Barley set to deliver much more in the future
New barley varieties can already add significantly to diversity of cropping and deliver real management advantages and margin gains, but there’s much more to come, say KWS
Investment in barley breeding is now delivering significantly higher yields than achievable from the crop just a few short years ago, says Dr. Kirsty Richards of KWS.
With a strong pipeline of new varieties now coming through, the crop offers UK growers an increasing number of rotational and financial advantages, she believes.
“We’re at a point where the leading two-row varieties are now offering yields comparable to those achieved by the best six-rows with improved agronomic features as well
“Get your management and variety choice right there’s no reason why a conventional two-row barley cannot now be a more profitable cropping option than a second wheat.
“Variable costs can be 75% of wheat plus barley straw has a higher sale value than wheat which, at about £65/t baled ex-field can add an extra £180/ha to above the sale price of grain.
“Winter barley is often the first crop to be harvested, helping to spread the summer workload and make way for cultivations so for many there is no better entry for oilseed rape.
“In addition, fungicide timings are typically a week earlier than wheat, helping to spread the sprayer workload and reduce the pressure on wheat application timings.”
It’s a great variety in itself but when coupled with the added benefit of BYDV tolerance, it provides excellent risk management
KWS Tardis did create a bit of a stir when it was added to the 2021/22 RL at the end of last year, she admits.
“Not only was it the highest yielding 2-row on the list, it was also producing yields equivalent to many six-row hybrid varieties.
“At 106% of control, it’s the highest yielding 2-row barley by some margin but it’s only 1% behind the highest yielding six rows and hybrids.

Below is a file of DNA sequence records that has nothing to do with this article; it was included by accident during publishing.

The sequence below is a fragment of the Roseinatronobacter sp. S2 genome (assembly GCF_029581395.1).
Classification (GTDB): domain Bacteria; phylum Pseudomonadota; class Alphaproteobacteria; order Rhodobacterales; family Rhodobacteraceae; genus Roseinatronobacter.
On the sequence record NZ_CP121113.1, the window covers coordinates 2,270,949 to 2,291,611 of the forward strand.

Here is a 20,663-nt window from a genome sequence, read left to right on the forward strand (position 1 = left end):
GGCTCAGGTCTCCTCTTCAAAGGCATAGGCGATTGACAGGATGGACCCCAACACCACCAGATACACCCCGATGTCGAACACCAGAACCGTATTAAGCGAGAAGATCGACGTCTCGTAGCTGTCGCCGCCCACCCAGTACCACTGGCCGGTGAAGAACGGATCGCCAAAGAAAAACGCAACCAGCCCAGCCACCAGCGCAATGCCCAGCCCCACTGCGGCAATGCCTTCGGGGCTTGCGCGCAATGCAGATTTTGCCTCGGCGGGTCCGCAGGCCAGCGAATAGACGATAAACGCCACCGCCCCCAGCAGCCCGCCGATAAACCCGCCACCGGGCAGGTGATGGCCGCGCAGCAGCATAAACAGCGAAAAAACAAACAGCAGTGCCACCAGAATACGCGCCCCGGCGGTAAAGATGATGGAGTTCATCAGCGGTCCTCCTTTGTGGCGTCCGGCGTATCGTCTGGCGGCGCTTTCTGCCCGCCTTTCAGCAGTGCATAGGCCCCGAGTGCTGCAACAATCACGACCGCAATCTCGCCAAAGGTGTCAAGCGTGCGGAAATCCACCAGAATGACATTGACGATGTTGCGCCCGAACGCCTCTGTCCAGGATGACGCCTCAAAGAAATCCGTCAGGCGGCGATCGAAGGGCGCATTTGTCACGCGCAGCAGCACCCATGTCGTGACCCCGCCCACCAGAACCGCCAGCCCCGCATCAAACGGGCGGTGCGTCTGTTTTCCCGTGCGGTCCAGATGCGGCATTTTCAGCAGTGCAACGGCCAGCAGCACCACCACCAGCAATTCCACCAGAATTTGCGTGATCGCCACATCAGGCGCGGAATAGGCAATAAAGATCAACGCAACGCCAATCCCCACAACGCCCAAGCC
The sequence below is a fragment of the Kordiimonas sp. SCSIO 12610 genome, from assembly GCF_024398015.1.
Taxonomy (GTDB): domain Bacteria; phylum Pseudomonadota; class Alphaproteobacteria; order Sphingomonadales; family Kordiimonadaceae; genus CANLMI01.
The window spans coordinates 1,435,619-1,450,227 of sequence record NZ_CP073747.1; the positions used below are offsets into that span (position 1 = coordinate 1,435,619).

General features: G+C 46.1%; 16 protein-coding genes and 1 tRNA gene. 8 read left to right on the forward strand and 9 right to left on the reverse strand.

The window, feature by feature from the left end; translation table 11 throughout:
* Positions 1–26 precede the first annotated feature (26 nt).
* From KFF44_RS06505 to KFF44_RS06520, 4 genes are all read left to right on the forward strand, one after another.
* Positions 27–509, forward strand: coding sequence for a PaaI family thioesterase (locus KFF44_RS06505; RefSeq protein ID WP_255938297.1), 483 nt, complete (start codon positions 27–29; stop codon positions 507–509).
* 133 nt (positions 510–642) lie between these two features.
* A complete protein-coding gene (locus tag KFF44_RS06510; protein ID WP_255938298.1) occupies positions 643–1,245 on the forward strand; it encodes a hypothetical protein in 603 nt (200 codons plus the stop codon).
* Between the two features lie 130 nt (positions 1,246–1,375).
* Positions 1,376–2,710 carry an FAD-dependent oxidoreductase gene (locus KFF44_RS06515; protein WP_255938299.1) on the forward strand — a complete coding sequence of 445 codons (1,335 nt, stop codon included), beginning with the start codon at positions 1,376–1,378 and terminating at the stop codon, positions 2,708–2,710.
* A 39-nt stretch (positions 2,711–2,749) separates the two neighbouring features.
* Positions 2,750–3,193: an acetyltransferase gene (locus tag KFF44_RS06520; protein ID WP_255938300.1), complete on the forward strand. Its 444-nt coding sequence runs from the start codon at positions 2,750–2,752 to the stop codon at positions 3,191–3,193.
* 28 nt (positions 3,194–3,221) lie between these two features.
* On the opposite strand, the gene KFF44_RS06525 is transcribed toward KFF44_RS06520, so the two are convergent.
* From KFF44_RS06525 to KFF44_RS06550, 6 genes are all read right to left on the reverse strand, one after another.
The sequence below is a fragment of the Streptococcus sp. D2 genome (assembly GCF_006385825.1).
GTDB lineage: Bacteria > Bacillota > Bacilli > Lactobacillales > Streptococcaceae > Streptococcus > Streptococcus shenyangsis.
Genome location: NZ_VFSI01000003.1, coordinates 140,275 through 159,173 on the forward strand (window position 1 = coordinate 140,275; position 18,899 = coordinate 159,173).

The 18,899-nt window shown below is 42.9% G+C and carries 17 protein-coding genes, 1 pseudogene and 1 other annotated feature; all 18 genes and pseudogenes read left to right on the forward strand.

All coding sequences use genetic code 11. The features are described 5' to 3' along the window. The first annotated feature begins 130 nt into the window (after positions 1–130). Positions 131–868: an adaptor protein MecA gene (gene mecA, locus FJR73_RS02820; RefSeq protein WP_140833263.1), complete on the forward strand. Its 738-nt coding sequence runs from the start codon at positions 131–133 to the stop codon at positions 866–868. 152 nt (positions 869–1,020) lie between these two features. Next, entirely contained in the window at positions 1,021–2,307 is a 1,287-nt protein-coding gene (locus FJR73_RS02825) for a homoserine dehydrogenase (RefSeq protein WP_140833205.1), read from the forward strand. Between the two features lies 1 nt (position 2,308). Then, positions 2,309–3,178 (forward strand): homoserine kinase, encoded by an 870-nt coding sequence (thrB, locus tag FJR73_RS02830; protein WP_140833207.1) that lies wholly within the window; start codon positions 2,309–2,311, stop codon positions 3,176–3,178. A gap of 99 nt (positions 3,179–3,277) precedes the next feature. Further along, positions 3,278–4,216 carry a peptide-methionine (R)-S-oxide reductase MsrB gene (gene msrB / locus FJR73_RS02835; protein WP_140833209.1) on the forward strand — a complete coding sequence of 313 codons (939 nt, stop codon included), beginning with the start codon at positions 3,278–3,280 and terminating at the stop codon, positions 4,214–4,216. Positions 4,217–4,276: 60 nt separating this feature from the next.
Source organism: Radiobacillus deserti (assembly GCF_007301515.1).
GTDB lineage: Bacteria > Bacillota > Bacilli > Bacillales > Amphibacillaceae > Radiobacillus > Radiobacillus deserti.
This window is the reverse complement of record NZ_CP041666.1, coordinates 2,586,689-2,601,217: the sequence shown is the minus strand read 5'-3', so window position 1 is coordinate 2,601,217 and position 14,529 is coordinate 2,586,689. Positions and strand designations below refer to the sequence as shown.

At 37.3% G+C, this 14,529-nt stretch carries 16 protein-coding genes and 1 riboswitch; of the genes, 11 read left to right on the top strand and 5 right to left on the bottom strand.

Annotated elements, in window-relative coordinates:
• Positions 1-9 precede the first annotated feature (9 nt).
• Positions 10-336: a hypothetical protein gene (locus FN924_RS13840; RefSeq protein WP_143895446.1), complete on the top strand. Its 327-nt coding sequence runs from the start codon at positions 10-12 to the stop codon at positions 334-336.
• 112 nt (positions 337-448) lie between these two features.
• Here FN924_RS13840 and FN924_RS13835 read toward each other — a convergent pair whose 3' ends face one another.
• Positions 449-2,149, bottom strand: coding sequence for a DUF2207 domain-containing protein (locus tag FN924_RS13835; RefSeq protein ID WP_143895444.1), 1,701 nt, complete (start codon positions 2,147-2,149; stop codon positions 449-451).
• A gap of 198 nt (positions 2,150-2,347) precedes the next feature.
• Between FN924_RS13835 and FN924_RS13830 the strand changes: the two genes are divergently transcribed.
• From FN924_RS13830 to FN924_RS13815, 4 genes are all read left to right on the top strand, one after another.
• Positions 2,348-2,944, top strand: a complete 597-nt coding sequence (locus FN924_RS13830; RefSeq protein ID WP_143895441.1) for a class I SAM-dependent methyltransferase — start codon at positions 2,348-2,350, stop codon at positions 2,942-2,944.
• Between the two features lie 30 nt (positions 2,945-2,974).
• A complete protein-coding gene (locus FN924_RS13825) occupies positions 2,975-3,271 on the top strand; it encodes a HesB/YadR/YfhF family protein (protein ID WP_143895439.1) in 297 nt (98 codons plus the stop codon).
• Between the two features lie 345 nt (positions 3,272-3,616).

“It absolutely flies in the East being beaten by just one hybrid six-row variety on the entire RL and then only by 1%.”
In the field KWS Tardis is very vigorous getting out of the blocks quickly with good standing power being the only variety on the RL with just 1% lodging without PGR, she points out.
“Overall, its resistance to lodging score is 8 which plays a key role in its levels of performance on heavier soils, which is 110% of control in the RL, where it outyields everything bar two hybrids.
“Agronomically, it’s a medium height variety at 92cm with a really strong disease package including a 7 for Rynchosporium resistance and a 5 for net blotch plus it’s BYMV resistant.
“KWS Tardis follows a line of 2-row barleys that have been steadily pushing yields higher in recent years with varieties like KWS Cassia and KWS Orwell proving very popular with growers.
“With over 10 years’ service under its belt, KWS Cassia has served feed barley growers well but many realise the newer varieties can deliver so much more.”
New BYDV tolerant high yielder
One of the most exciting of the new developments is the introduction of KWS Feeris, Kirsty Richards says.
“KWS Feeris is a conventional 6-row winter barley that brings BYDV tolerance to the market in a realistic package.
“It’s a variety suited to all regions of the UK. Like other 6-row barleys, KWS Feeris has excellent yield potential but really stands out in the West.
“It has a good all-round disease package including 7 for Rhynchosporium and 8 for net botch coupled to BYMV resistance and BYDV tolerance. KWS Feeris is reasonably tall-strawed at 94cm but a good 5-10cm shorter than commercial hybrid 6-rows.
“It’s a great variety in itself but when coupled with the added benefit of BYDV tolerance, it provides excellent risk management for barley growers in high pressure hotspots and those looking to push drilling as early as possible.”
High yielding Hawking
For growers preferring to stick with two-row varieties, RL listed KWS Hawking is another strong option, Kirsty Richards points out.
“It’s an ultra-reliable high-yielding low-risk variety, with strong straw and no agronomic weaknesses.
“At 103% of control in the 2021/22 RL, it’s a variety recommended for the whole of the UK, but experience has shown it’s at its best in the East where it has delivered 105% of control in KWS trials.
“Not only does it deliver on straw strength over KWS Gimlet, it has better lodging resistance than LG Mountain and Jordan, and at a score of 5, better mildew than KWS Orwell.”
An added benefit is that KWS Hawking is an earlier maturing type, she explains.
“In our own KWS UK trials for the past 2 seasons, the variety has been significantly ahead of its stablemates by reaching ear emergence in May.
“KWS Hawking is a great example of a modern, low risk variety that growers can rely on and I’m confident we’re going see much more of these types of variety in the future.”